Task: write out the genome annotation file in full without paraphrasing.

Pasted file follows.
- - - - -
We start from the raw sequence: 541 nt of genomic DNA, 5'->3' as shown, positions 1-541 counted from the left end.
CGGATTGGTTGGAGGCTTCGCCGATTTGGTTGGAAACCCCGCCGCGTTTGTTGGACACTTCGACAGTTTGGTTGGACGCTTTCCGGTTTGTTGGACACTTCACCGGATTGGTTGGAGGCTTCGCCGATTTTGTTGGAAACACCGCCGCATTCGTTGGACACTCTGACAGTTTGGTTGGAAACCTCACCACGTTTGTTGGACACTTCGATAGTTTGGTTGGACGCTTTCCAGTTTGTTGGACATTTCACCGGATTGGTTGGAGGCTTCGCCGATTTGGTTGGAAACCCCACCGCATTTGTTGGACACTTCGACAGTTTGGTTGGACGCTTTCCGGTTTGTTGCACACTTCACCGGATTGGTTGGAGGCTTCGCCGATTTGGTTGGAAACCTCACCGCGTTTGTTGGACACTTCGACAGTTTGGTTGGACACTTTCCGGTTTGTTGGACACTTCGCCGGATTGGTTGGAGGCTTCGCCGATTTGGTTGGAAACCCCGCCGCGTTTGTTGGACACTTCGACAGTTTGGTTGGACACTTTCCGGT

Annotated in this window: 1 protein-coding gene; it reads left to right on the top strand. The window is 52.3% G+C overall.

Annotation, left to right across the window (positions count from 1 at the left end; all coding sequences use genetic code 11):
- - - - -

We start from the raw sequence: 541 nt of genomic DNA, 5'->3' as shown, positions 1-541 counted from the left end.
CGGATTGGTTGGAGGCTTCGCCGATTTGGTTGGAAACCCCGCCGCGTTTGTTGGACACTTCGACAGTTTGGTTGGACGCTTTCCGGTTTGTTGGACACTTCACCGGATTGGTTGGAGGCTTCGCCGATTTTGTTGGAAACACCGCCGCATTCGTTGGACACTCTGACAGTTTGGTTGGAAACCTCACCACGTTTGTTGGACACTTCGATAGTTTGGTTGGACGCTTTCCAGTTTGTTGGACATTTCACCGGATTGGTTGGAGGCTTCGCCGATTTGGTTGGAAACCCCACCGCATTTGTTGGACACTTCGACAGTTTGGTTGGACGCTTTCCGGTTTGTTGCACACTTCACCGGATTGGTTGGAGGCTTCGCCGATTTGGTTGGAAACCTCACCGCGTTTGTTGGACACTTCGACAGTTTGGTTGGACACTTTCCGGTTTGTTGGACACTTCGCCGGATTGGTTGGAGGCTTCGCCGATTTGGTTGGAAACCCCGCCGCGTTTGTTGGACACTTCGACAGTTTGGTTGGACACTTTCCGGT

Annotated in this window: 1 protein-coding gene; it reads left to right on the top strand. The window is 52.3% G+C overall.

Annotation, left to right across the window (positions count from 1 at the left end; all coding sequences use genetic code 11):